Sioux Falls police answered fewer calls, wrote fewer tickets in 2022

Accounting for a 14% population growth between 2017 and 2022, the department wrote 34% fewer tickets last year.

SFPD police car.PNG
Sioux Falls Police Department car on Phillips Avenue.
Patrick Lalley / Sioux Falls Live

SIOUX FALLS — As the population of Sioux Falls grows, the city’s police department is answering a lower share of calls and writing fewer citations, newly released data show.

The Sioux Falls Police Department received 127,089 calls for service in 2022 as part of the city’s first direct drop in call volume since at least 2014. That number was roughly 1,100 fewer calls than 2021 and about 400 fewer than 2020.

Statistics released by the Sioux Falls Police Department and county sheriff reported a 216% increase in the amount of fentanyl seized from 2020 to 2022.

Though the number of calls for service may not seem like much of a decrease on face, Sioux Falls’ population growth results in police responding to fewer 911 calls per capita since 2017.

While the city’s population has grown by an average of 2.63% annually since 2014, the department’s call volume has only increased by an average of 1.46% each year, indicating that police are spending less time responding to 911 calls.

Sioux Falls Police Chief Jon Thum said part of that drop is a result on the city’s online reporting system seeing more use. With more than 6,000 reports filed online last year, officers can spend more time on patrol and focusing on calls.


“We’ve seen more and more online reports, which kind of levels out this call for service component. That’s people filing a report out online rather than calling an officer out to their house to do that,” Thum said. “We get a place to start and it helps us get some of the calls off the street and officers don't have to respond, they can follow up with it afterward.”

Violent crime rate was flat last year and lower than the 2020 spike. The police chief says he’s “pleased,” but not happy with the overall state of public safety in the city.

They’re not using that extra time to write tickets, either, as citations issued by the Sioux Falls Police Department have fallen to the lowest level.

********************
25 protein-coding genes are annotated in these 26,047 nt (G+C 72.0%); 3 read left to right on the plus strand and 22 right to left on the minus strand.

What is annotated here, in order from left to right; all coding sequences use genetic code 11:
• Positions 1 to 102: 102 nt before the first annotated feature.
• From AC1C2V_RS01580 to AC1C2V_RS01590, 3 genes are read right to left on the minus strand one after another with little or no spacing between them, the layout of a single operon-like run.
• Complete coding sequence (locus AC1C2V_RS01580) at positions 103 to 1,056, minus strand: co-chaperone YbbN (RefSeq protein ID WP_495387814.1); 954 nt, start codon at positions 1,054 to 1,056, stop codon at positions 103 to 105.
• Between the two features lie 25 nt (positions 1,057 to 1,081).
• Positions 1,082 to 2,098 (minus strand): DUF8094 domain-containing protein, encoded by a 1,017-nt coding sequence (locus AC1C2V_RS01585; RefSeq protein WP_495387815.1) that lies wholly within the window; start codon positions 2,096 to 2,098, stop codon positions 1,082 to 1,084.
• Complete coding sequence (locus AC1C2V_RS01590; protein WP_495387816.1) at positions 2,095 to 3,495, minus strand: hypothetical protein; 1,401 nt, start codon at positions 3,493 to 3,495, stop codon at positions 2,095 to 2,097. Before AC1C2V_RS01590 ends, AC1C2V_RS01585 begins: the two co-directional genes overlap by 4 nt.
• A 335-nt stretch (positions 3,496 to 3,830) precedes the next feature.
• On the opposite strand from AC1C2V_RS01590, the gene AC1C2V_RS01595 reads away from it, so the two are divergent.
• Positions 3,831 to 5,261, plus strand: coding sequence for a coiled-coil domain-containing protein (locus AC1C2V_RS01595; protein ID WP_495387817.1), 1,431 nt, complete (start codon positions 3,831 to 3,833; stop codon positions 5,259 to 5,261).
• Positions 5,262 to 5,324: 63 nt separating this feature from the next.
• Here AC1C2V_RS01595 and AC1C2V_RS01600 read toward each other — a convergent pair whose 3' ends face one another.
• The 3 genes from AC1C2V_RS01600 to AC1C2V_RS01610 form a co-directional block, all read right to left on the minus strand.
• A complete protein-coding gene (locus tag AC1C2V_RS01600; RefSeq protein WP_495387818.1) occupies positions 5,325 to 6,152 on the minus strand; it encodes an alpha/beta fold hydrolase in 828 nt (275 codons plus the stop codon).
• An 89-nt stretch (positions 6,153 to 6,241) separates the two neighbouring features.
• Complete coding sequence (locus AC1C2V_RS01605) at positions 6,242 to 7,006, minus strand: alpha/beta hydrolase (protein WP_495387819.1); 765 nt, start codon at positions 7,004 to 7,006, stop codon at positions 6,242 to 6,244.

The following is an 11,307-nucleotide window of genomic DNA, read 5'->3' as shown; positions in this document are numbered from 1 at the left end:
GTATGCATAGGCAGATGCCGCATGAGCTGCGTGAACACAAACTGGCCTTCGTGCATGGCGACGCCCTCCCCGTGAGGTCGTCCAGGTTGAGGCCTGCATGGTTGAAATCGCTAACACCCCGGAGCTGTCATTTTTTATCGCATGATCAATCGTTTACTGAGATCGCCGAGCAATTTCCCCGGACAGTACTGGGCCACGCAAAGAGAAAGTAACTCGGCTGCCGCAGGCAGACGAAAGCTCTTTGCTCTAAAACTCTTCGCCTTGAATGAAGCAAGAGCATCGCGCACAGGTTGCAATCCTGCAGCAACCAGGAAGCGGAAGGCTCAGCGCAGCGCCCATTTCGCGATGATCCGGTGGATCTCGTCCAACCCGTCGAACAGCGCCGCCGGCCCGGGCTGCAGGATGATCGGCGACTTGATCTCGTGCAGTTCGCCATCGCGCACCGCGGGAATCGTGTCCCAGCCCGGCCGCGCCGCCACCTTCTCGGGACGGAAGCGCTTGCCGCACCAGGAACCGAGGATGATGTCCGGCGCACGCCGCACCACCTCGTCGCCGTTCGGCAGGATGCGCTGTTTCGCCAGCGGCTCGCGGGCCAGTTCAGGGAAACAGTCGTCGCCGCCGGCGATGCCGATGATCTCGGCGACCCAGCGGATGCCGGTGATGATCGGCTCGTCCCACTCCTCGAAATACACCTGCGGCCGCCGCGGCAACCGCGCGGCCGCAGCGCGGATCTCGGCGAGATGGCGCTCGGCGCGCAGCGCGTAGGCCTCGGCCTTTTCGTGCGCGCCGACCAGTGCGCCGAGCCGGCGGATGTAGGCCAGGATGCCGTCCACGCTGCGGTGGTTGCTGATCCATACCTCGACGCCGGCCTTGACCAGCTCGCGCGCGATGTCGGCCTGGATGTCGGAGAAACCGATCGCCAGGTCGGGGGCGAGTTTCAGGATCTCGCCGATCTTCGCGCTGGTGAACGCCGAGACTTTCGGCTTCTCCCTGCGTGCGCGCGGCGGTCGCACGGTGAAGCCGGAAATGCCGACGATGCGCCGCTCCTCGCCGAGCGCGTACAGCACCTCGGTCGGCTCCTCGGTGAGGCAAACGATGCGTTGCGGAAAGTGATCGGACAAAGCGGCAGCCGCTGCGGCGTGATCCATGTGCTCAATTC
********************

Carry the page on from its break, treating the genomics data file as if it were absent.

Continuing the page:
Last year saw officers issued 23,015 citations in city limits, characterized primarily by 7,280 speeding tickets. Also issued were 4,624 for licensing violations, 3,331 insurance-related tickets and 769 for driving under the influence. Accounting for a 14% population growth between 2017 and 2022, the department wrote 34% fewer tickets.

While call volumes and citation issuance may be falling, Thum said there’s still room for more officers at his department.

“We’re currently sitting at 280 officers of our authorized 288, which puts us in a better position than most agencies our size — in fact in a really good position,” Thum said. “We need to keep aggressively pursuing hiring more officers, and we can't really take our foot off the gas now.”

It’s been difficult for law enforcement agencies across the country to continue hiring, Thum said, but Sioux Falls has had no problem continuing to hire, adding 35 officers to their ranks in 2022.

The Department of Corrections is looking for land to replace the aging penitentiary near the city's downtown.

“We are growing at a sustainable pace as a department. … If you look at any news story, you’ll see talk about severe staffing shortages at departments across the country,” he said. “We need to keep pushing the message out that we’re hiring and we want more people who want to serve their community.”

The Sioux Falls Police Department currently offers a $5,000 hiring bonus as an incentive, with $1,000 paid out on the first paycheck and the remainder after a successful probationary period.


Thum said classes for anyone interested in a career in law enforcement are scheduled to begin this fall at the new Sioux Falls Public Safety Training Campus.

A South Dakota native, Hunter joined Forum Communications Company as a reporter for the Mitchell (S.D.) Republic in June 2021 and now works as a digital reporter for Forum News Service, focusing on local news in Sioux Falls. He also writes regional news spanning across the Dakotas, Minnesota and Wisconsin.
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